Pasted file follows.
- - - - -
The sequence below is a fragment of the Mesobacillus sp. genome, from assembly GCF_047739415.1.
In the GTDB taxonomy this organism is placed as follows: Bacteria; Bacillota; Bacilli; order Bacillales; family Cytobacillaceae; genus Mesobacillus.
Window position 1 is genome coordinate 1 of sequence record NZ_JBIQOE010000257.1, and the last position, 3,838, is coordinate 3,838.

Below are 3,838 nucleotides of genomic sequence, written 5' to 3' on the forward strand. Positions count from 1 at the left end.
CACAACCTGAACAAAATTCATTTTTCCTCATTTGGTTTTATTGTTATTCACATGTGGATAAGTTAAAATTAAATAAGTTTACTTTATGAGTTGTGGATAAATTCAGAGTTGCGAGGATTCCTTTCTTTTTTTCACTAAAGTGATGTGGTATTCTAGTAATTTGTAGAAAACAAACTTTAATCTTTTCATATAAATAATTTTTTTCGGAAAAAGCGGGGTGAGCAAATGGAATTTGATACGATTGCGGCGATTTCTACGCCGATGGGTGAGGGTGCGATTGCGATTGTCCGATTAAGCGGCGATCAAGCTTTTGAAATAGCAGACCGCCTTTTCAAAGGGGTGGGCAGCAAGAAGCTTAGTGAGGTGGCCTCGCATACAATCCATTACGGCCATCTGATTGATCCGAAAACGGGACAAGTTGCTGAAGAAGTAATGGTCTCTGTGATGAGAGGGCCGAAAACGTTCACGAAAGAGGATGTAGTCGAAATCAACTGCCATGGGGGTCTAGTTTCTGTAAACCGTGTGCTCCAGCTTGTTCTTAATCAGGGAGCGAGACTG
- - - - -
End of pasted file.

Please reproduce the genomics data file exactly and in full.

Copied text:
The sequence below is a fragment of the Mesobacillus sp. genome, from assembly GCF_047739415.1.
In the GTDB taxonomy this organism is placed as follows: Bacteria; Bacillota; Bacilli; order Bacillales; family Cytobacillaceae; genus Mesobacillus.
Window position 1 is genome coordinate 1 of sequence record NZ_JBIQOE010000257.1, and the last position, 3,838, is coordinate 3,838.

Below are 3,838 nucleotides of genomic sequence, written 5' to 3' on the forward strand. Positions count from 1 at the left end.
CACAACCTGAACAAAATTCATTTTTCCTCATTTGGTTTTATTGTTATTCACATGTGGATAAGTTAAAATTAAATAAGTTTACTTTATGAGTTGTGGATAAATTCAGAGTTGCGAGGATTCCTTTCTTTTTTTCACTAAAGTGATGTGGTATTCTAGTAATTTGTAGAAAACAAACTTTAATCTTTTCATATAAATAATTTTTTTCGGAAAAAGCGGGGTGAGCAAATGGAATTTGATACGATTGCGGCGATTTCTACGCCGATGGGTGAGGGTGCGATTGCGATTGTCCGATTAAGCGGCGATCAAGCTTTTGAAATAGCAGACCGCCTTTTCAAAGGGGTGGGCAGCAAGAAGCTTAGTGAGGTGGCCTCGCATACAATCCATTACGGCCATCTGATTGATCCGAAAACGGGACAAGTTGCTGAAGAAGTAATGGTCTCTGTGATGAGAGGGCCGAAAACGTTCACGAAAGAGGATGTAGTCGAAATCAACTGCCATGGGGGTCTAGTTTCTGTAAACCGTGTGCTCCAGCTTGTTCTTAATCAGGGAGCGAGACTG